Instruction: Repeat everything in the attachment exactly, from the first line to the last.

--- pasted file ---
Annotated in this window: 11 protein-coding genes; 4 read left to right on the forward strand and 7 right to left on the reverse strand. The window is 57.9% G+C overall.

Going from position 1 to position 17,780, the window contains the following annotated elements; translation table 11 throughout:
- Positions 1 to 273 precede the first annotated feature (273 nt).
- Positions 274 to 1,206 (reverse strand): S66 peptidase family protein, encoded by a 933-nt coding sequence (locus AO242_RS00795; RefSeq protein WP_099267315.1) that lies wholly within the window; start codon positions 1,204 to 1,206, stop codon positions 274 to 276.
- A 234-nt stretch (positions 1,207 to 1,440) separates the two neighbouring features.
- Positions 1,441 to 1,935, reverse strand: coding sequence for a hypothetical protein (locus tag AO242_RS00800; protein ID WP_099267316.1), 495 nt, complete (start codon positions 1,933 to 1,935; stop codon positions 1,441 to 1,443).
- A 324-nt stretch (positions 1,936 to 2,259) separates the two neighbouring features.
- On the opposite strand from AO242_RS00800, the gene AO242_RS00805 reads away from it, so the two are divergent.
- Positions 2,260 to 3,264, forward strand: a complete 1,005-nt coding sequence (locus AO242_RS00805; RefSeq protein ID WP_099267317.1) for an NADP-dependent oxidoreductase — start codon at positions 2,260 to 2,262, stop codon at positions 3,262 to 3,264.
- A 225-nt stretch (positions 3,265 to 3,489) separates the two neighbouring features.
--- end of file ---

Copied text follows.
Annotated in this window: 11 protein-coding genes; 4 read left to right on the forward strand and 7 right to left on the reverse strand. The window is 57.9% G+C overall.

Going from position 1 to position 17,780, the window contains the following annotated elements; translation table 11 throughout:
- Positions 1 to 273 precede the first annotated feature (273 nt).
- Positions 274 to 1,206 (reverse strand): S66 peptidase family protein, encoded by a 933-nt coding sequence (locus AO242_RS00795; RefSeq protein WP_099267315.1) that lies wholly within the window; start codon positions 1,204 to 1,206, stop codon positions 274 to 276.
- A 234-nt stretch (positions 1,207 to 1,440) separates the two neighbouring features.
- Positions 1,441 to 1,935, reverse strand: coding sequence for a hypothetical protein (locus tag AO242_RS00800; protein ID WP_099267316.1), 495 nt, complete (start codon positions 1,933 to 1,935; stop codon positions 1,441 to 1,443).
- A 324-nt stretch (positions 1,936 to 2,259) separates the two neighbouring features.
- On the opposite strand from AO242_RS00800, the gene AO242_RS00805 reads away from it, so the two are divergent.
- Positions 2,260 to 3,264, forward strand: a complete 1,005-nt coding sequence (locus AO242_RS00805; RefSeq protein ID WP_099267317.1) for an NADP-dependent oxidoreductase — start codon at positions 2,260 to 2,262, stop codon at positions 3,262 to 3,264.
- A 225-nt stretch (positions 3,265 to 3,489) separates the two neighbouring features.